Free from

The Confessionally-minded Reformed theologians of the 17th century referred to this state of affairs as what they call ‘indifference’. By this they understood that the divine action does not, and cannot depend on, or is affected by, anything that is not ultimately in the character and will of God. In other words God’s freedom is freedom from any factor outside of God, who is after ‘most  wise, most holy’ and before ‘most absolute’. These are the sources of his action ad extra, as a Creator and what is to occur in that creation. His own knowledge of what is possible. ‘most absolute’, the ‘most free’. His absoluteness means that God did nothing because there was a need to, a lack that he had to act to fill. These expressions appear to imply that God’s independence and unconditioned character, and his freedom, are capable of degrees. If he is most free then there is no greater degree of freedom that God enjoys in doing what he does. This echoes the way that God’s character is referred to by the superlative ‘most’ in Scripture, as in ‘Most holy’. If he is most holy, this refers to the greatest degree of holiness. So we must think of those perfections either side in the Confession, expressing in his creation his wisdom and holiness and whatever is due to his wonderful, perfect self, his identity.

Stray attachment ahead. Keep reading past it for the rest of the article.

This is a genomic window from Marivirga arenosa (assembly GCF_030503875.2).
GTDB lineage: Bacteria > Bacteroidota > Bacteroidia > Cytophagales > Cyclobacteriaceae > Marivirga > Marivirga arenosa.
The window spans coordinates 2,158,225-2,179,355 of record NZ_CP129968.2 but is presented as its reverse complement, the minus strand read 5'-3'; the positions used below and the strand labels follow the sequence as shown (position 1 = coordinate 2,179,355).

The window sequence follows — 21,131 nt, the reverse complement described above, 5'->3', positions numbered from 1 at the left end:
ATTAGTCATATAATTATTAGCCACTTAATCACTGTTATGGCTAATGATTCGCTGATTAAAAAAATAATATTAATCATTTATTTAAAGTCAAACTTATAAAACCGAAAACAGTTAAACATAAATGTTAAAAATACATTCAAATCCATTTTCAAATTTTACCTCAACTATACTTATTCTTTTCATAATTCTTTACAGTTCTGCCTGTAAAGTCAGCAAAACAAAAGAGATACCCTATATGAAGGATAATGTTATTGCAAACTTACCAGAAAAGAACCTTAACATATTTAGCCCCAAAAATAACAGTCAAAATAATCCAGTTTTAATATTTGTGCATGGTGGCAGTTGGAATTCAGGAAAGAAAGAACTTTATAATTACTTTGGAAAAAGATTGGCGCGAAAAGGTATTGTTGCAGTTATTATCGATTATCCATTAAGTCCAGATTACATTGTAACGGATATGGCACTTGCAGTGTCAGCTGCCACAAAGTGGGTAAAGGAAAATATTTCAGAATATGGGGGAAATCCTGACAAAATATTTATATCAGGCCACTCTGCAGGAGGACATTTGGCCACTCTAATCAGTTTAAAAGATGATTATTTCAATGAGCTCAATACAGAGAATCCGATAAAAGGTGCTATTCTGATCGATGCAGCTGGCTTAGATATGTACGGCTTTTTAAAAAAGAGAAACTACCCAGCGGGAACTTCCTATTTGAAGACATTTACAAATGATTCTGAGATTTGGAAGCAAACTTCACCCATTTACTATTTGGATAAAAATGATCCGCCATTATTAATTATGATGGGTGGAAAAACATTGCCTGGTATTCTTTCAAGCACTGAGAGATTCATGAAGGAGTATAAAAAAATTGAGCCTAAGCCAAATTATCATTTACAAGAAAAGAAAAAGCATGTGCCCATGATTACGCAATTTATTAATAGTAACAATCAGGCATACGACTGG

So much for God’s freedom understood as ‘freedom from’. He is free from every possible condition  implied by the creation and its contents. This idea introduces another notion, the self-sufficiency of God, his independence or aseity. These attributes or powers - freedom from, self-sufficiency, independence, aseity – are characteristics of God’s creatorship. They are absent from his creation. It – we  - are creaturely, of the dust of the ground, breathed in by God’s Spirit, made in God’s image, fallen in Adam. We depend on our creator, despite talk about human autonomy. We live, move and having our being in him, and for our latest breath. Through our brains, spirits, and bodies, and the powers inherent in the non-human and inanimate creation, we devise and work with tools, and cooperate into developing our environment. Everything we do therefore bears testimony to our dependence.

Free to

But God is free to do what he decrees. The decree of God is said in Ch.III to be ‘the most wise, and holy counsel of his own will, freely and unchangeably ordain whatsoever comes to pass’. He is free from, and free to. He is free and his decree (or decrees) are similarly free to serve his wisdom. What is actual is not all that is possible. The world and all that it contains is the wisdom of God. As Paul noted in Romans 1 (and elsewhere) ‘his invisible powers, namely, his eternal power and divine nature, have been clearly perceived, ever since the creation of the world, in the things that have been made’.  (Rom. 1.20)

Choice seems a prominent feature of God’s character. The Bible refers to matters that could have happened but have not occurred nor never will be. (Christ refers to the stones that could have been turned into children of Abraham. “Do not presume to say to yourselves, ‘We have Abraham as our father’, for I tell you, ‘God is able from these stones to raise children to Abraham.’ ”  (Matt 3.9)) God is able to do what he has chosen not to do. The doctrine of election is the doctrine of God’s choice, as is vividly illustrated by the God’s choice of Jacob over his elder brother Esau, ‘A it is written “Jacob I loved, but Esau I hated”. And John Calvin had the opinion, (though you may not agree with him), that although we are redeemed by the Son’s Incarnation and Cross and Resurrection, by union with Christ and faith in him and so on, God could have saved us by a word.